Real-Time Operating System (RTOS)
What Is a Real-Time Operating System (RTOS)?
The heightened reliance on technology to execute crucial tasks led to the development of high-performance and deterministic operating systems, including real-time operating systems(RTOS). An operating system is software that facilitates hardware to receive and execute user commands. Operating systems are needed for scheduling tasks, memory and file management, and for access to hardware resources.
A real-time operating system (RTOS) is an operating system that works in real time, with deterministic constraints that require efficient time usage and power to process incoming data and relay the expected results without any unknown or unexpected delays. RTOS software is time dependent, meaning that it should process input and offer output within a short predetermined deterministic period. However the key to an RTOS, and the most important demand of RTOS software is that a request and response for data is guaranteed to occur. If a Windows OS has request and response calls that are fast 90% of the time, yet the remaining 10% of the time an input/output request takes too long, then the real-time application is not performing correctly. Thus an RTOS is not meant to be only fast, it is more importantly meant to be dependable
Components of a RTOS
A real-time operating system includes multiple components:
The scheduler: This is the main RTOS element that determines the order of execution of tasks or threads usually based on a priority scheme, and either in a run to completion or round robin fashion. Some RTOS may try to load balance thread across processors but most require developers to assign process affinity to cores to optimize real-time application resource usage.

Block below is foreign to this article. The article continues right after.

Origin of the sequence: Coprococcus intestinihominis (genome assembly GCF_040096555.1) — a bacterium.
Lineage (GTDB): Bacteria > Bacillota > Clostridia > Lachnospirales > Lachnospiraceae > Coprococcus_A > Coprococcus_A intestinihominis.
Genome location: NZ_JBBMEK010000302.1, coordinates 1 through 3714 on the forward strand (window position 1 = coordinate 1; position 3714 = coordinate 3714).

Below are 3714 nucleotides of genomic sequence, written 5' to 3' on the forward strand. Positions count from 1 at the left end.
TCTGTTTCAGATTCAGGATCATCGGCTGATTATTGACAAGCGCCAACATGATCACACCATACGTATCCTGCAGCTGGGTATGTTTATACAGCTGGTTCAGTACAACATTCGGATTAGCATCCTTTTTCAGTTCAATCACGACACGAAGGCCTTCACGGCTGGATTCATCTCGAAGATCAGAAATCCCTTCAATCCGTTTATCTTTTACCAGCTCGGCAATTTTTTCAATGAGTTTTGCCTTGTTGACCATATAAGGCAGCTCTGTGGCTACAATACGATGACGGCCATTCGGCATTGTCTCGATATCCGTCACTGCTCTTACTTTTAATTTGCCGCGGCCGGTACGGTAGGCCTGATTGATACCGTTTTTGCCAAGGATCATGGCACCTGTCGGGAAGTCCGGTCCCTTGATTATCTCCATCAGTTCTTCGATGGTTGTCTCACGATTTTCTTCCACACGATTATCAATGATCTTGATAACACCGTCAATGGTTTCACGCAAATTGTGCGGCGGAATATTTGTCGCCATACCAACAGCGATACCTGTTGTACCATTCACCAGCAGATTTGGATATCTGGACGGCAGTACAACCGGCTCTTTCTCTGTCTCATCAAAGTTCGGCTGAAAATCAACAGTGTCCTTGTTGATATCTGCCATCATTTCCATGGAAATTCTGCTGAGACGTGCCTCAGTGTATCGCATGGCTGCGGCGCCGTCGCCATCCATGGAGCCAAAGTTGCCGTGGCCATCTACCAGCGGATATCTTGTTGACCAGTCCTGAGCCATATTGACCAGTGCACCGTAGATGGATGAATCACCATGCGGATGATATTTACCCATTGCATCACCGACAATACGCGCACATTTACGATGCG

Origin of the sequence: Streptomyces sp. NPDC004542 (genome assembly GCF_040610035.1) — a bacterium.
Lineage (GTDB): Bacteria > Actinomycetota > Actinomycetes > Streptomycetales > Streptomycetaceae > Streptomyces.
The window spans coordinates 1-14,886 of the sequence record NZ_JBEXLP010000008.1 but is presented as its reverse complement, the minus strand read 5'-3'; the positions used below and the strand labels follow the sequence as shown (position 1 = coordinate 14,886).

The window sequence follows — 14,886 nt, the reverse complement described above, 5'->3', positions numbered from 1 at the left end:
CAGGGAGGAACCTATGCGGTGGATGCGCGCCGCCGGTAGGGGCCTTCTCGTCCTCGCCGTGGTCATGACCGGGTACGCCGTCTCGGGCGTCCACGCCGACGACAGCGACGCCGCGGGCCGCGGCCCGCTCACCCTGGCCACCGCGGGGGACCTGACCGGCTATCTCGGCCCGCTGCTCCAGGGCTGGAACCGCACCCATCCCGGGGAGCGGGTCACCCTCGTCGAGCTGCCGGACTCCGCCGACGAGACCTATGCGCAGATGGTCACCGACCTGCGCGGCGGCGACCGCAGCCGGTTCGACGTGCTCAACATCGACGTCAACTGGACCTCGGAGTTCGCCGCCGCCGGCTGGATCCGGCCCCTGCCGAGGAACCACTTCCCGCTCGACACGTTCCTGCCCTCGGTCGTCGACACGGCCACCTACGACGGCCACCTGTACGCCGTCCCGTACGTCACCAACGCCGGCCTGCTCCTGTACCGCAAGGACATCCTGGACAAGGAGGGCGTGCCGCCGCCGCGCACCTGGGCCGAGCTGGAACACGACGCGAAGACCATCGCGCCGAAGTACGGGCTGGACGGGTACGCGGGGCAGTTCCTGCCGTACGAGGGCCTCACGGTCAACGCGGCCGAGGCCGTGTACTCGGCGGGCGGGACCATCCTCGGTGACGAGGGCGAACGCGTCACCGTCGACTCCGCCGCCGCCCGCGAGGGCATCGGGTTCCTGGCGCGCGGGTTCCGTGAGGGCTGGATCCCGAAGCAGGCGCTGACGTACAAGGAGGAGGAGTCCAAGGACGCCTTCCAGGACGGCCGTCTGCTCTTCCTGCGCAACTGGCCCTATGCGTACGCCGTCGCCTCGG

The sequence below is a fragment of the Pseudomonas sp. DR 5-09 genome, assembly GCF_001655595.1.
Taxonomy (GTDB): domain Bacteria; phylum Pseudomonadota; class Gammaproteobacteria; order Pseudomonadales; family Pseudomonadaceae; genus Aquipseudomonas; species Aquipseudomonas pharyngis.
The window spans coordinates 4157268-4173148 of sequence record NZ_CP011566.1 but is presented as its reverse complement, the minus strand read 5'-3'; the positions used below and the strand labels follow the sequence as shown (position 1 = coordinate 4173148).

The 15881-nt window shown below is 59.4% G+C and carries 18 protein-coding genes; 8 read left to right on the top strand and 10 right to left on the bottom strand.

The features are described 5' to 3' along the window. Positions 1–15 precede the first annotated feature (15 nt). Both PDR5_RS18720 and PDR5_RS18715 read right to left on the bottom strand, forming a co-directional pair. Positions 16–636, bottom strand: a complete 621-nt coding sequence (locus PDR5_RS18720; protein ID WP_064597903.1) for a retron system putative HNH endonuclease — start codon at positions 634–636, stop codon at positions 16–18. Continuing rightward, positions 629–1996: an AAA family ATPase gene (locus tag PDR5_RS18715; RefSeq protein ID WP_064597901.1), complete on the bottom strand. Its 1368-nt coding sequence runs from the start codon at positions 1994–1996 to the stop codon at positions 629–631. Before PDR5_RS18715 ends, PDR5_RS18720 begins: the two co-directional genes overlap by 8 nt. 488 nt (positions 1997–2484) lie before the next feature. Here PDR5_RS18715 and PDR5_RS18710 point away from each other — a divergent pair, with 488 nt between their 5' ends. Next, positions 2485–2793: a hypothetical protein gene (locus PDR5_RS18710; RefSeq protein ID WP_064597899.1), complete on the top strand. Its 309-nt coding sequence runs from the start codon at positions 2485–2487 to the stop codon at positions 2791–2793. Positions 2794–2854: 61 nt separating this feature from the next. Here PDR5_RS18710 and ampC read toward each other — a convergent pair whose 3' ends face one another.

Symmetric Multiprocessing (SMP): An RTOS has the ability to handle and separate multiple tasks or threads so that they can be run on multiple cores to allow for parallel processing of code (i.e. multitasking).
Function library: Is a standard interface that can contain an application program interface (API) to call routines within it, this is the interface that connects that application code and the kernel. Application code entities direct requests to the kernel via the function library to prompt the application to give the desired programmatic behavior.
Fast dispatch latency/context switch time: Dispatch latency represents the time from when the operating system identifies that a task has finishedanuntil a ready to run thread is started or when an event is triggered that causes a higher priority tasks to preempt a currently running task. The context switch is the time it takes for the scheduled to switch from one running thread to another thread, this involved saving off the context of the current task and replacing it with the context of the new thread to run.In an RTOS, the switching time should remain deterministic and minimal.
User-defined data objects and classes: An RTOS relies on programming languages with data structures that are organized based on their type of operation. The user defines object sets through a specified programming language like C++ that the RTOS will use in to control the specified application.
Memory Management: Memory management is required to allocate memory for every program to be run or object to be referenced in memory. In an RTOS this is important, since unlike General Purpose OSes like Windows it can’t afford to have memory paged in or out since it leads to non-deterministic behavior.
Types of Real-Time Operating Systems
Real-time operating systems are classified into three types:
Soft real-time systems
Meeting command deadlines in soft real-time operating systems is not compulsory for every task. However, the systems should always give the expected results. A soft RTOS requires that a response be logically correct and occur before a certain deadline or the result becomes increasingly inaccurate. Essentially the result can still hold some value even though it occurred after the required deadline.
Hard real-time systems